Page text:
As for the question of ESP belief, I think there are many different levels of belief. The only problem I see is that those who believe ESP is possible, use the belief of it possible on a small scale and rare examples as "proof" that someone can do it on demand on stage. I have not seen that "proof" yet and have worked and seen the best. I have worked with the best, including Geller on stage and I have not seen anyone yet who did not cheat. Sad but true. As a result, I do say that anyone doing this stuff on stage is probably cheating. Do I say ESP is not real, I can't say that at all.

Just my two cents for what it might not be worth.
In thoughts and Friendship
Banachek
Campus Performer of the Year two years in a row
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Bambaladam
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Please allow for the possibility that what others believe and you don't isn't an indication of gullibility. It will make your life a lot easier. I am not certain there are many of "us" who agree on anything. I am sure there are a lot of mentalists who feel that the militant fundamentalist sceptic ideology that dominates this message board is not good for the art of mentalism.

Also, what someone else believes is very much their business. Please show some respect.

Stop believing anyone who sees more than you is automatically wrong.

/Bamba
MentaThought
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Quote:
On 2004-11-20 00:42, Banachek wrote:
I have worked with the best, including Geller on stage and I have not seen anyone yet who did not cheat.


Banachek and Geller on the same stage?
Am I the only one here who would like to find out more about this occurrence?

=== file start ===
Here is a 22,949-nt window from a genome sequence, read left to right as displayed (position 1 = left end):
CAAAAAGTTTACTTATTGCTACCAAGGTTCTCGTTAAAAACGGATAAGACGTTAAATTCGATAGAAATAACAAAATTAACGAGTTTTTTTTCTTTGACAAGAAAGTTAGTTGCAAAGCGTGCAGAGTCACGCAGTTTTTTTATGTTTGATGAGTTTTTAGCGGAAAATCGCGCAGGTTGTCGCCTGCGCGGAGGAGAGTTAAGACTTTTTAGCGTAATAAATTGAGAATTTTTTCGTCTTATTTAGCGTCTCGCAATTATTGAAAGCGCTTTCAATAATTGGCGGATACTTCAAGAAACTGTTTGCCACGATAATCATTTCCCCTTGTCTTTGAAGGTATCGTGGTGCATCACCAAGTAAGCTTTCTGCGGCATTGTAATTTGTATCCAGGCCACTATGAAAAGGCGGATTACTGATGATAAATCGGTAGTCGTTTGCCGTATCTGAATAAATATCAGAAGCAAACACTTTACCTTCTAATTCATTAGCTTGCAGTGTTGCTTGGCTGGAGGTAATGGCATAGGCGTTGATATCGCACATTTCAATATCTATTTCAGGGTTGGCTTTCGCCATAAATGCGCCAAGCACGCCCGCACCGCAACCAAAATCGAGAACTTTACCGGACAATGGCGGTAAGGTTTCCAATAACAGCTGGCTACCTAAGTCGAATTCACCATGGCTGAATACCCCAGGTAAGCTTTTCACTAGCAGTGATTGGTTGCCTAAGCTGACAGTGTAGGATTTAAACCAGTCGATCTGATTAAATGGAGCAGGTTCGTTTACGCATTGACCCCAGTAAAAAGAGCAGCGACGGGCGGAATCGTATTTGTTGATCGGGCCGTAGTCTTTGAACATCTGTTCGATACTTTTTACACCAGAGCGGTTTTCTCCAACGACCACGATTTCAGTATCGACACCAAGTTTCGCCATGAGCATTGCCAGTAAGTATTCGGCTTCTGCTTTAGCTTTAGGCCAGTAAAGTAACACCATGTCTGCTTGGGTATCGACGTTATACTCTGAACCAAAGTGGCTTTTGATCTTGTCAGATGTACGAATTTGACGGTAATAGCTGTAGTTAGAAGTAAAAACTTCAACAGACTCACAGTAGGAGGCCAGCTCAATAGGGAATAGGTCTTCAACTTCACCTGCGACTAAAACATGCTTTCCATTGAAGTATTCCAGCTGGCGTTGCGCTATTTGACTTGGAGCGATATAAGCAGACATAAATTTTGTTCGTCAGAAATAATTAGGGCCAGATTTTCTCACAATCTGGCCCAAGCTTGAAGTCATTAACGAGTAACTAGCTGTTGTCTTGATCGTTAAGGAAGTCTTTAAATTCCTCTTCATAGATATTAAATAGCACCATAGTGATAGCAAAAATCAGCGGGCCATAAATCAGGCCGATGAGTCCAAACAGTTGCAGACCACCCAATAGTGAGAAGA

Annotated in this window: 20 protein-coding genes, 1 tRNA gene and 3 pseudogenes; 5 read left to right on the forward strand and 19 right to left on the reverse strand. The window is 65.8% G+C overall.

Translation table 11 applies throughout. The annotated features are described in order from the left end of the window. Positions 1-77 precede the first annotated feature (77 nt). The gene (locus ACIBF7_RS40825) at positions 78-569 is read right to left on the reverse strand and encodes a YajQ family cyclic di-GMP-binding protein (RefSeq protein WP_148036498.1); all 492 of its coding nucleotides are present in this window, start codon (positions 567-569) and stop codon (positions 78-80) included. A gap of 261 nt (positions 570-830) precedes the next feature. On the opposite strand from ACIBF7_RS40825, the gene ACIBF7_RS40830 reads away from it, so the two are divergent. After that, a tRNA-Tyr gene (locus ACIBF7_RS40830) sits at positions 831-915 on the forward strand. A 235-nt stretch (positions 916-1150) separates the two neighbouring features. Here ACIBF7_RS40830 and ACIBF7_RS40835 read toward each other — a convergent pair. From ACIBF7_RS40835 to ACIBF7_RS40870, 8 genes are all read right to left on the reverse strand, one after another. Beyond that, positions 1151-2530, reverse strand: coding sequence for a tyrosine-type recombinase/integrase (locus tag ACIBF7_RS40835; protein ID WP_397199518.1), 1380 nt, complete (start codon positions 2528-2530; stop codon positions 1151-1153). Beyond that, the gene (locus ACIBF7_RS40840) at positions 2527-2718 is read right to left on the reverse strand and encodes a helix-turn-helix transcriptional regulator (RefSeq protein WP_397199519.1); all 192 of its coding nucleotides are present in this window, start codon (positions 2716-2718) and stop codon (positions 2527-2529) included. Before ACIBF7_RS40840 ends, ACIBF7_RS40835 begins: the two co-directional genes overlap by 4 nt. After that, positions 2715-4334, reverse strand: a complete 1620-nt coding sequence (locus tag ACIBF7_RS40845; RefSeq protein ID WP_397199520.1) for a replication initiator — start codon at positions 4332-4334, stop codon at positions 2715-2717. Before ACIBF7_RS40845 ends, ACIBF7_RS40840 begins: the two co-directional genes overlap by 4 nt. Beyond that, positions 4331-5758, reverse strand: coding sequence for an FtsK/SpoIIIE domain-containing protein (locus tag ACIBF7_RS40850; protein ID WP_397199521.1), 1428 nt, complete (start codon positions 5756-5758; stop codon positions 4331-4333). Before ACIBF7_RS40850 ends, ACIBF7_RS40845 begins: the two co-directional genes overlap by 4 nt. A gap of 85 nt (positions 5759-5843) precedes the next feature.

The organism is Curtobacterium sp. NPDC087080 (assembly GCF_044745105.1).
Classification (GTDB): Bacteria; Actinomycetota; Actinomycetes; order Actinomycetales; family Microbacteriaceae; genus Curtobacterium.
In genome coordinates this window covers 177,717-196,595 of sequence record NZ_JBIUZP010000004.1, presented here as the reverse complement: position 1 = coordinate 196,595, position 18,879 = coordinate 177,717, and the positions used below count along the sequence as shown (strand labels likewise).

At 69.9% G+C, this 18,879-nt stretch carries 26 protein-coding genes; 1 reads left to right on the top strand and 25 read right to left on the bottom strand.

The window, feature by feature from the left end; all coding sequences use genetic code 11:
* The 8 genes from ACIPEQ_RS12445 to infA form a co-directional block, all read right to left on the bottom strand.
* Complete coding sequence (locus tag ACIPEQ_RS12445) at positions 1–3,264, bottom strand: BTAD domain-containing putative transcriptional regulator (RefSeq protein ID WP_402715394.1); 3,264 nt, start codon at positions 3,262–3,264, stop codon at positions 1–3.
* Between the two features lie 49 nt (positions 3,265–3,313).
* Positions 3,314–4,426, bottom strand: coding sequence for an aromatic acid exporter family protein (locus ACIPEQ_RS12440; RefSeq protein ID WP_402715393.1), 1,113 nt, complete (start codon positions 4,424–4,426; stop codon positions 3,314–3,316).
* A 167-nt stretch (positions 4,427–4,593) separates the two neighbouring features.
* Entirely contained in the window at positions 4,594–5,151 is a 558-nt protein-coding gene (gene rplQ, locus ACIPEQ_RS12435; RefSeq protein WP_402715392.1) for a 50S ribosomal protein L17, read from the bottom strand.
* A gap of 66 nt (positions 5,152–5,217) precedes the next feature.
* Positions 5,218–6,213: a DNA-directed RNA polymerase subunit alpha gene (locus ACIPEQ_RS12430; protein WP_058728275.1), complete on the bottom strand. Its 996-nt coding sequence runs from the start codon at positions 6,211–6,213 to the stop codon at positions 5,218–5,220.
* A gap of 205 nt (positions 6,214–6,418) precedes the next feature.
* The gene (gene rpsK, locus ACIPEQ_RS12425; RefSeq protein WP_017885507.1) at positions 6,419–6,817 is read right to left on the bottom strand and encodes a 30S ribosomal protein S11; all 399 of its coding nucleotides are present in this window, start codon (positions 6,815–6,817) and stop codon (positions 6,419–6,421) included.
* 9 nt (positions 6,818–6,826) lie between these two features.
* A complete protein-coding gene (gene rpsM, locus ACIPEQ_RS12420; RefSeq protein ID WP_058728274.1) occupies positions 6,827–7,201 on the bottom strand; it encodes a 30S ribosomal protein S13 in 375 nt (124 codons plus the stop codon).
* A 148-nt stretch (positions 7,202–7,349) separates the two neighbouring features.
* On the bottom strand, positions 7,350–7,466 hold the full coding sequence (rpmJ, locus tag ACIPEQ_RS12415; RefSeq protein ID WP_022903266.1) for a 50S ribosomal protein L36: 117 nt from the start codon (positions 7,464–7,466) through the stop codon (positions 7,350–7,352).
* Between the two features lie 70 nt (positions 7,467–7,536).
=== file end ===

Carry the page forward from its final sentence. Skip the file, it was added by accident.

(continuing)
I sure hope this event was recorded!
"A good mentalist ... will teach you a miracle because he understands the subtleties ..." -- Banachek

"If this works it'll be BEAUTIFUL!" - The Amazing Kreskin on a stunning effect he performed on his 1970s television series (PS: it worked)
RJE
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Jonathon, I'm with you.

I don't call the believers gullible, rather I see them caught up in a belief that is reinforced by others. I call it "evidence by numbers," Angelo Stagnaro in his book "Something From Nothing," (a great little book IMO) calls it "Communal Reinforcement." Whatever, let the believers belief and this includes the performers and the audience. Remember that truth and reality are irrelevant, it is only what people belief is true and real that matters. If it weren't so, how could we make a living???
Cheers! Rob
landmark
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. . . yes.



Jack Shalom
brianp
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Study Rae Hyman and his successors for good insights into ESP and mindreading and how it affects both the reader and client.
As mentalists it doesn't really matter whether we believe or not. All that matters is that our audience/client believes in psychic phenomena.
For the record put me into the non-believer column, Geller is a great showman.
Jonathan1000
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Using the word "gullible" in the title (only) of my post was a deliberate provocation on my part, intended to get this topic read and responded to. I sincerely apologize if I've offended any believers on this board, since that wasn't my goal. Smile

But I'm fascinated that some people found my words so bothersome. Suppose I'd said you were gullible for believing that the coriolis effect causes water in the northern hemisphere to exit toilet bowls with a clockwise rotation? Would some of you still be telling me to "Please show some respect?"
It would appear that for some of you, belief in esp takes on the quality of a religious belief. Or at least you react to assaults on your belief in esp similarly to the way people react when their religion has been attacked.